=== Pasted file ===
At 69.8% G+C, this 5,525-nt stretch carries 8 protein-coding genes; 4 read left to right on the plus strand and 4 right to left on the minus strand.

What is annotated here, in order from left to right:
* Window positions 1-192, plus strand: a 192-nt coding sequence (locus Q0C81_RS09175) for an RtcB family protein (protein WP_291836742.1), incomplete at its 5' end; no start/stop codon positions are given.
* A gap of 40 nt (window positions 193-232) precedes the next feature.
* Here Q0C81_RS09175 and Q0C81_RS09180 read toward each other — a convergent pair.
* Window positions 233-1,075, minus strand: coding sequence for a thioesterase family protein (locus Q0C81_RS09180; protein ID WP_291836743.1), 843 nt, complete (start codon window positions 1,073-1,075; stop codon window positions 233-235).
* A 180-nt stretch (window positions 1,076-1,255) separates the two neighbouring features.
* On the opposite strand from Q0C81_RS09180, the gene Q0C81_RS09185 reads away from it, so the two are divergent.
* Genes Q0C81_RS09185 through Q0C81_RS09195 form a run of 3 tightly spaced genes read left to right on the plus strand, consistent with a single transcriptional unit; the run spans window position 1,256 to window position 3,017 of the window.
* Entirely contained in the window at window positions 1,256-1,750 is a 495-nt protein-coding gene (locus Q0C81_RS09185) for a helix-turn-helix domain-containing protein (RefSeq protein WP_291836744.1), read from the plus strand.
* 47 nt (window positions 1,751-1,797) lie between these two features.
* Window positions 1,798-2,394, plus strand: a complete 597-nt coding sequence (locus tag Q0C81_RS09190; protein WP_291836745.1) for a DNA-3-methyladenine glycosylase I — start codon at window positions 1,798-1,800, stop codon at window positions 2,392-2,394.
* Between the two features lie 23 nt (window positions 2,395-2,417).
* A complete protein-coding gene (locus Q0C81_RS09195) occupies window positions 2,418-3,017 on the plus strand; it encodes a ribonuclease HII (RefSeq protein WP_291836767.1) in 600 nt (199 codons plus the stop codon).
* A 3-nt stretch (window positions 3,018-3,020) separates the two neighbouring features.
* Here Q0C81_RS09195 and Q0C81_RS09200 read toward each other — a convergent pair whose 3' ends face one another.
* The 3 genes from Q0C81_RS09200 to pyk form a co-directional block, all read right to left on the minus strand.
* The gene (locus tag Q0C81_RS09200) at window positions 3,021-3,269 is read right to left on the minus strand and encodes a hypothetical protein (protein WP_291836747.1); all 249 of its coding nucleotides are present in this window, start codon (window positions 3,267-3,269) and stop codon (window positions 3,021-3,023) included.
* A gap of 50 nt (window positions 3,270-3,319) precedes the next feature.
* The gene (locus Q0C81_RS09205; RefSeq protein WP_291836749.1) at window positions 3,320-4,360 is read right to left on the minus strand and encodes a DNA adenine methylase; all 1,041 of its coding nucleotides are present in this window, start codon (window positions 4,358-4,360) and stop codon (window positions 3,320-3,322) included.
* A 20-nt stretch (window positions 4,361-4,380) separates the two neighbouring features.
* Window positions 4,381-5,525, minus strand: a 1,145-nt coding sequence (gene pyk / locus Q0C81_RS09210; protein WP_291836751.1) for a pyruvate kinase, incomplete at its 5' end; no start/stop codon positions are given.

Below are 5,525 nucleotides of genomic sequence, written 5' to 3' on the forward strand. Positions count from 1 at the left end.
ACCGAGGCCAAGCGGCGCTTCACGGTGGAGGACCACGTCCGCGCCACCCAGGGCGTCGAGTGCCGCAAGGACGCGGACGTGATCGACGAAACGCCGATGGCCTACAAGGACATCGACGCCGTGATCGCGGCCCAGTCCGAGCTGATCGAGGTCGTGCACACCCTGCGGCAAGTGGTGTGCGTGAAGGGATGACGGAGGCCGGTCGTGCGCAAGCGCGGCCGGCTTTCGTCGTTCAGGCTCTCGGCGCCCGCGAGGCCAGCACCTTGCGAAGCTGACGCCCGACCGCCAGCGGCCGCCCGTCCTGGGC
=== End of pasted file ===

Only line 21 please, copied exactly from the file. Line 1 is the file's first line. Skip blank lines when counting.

* A 20-nt stretch (window positions 4,361-4,380) separates the two neighbouring features.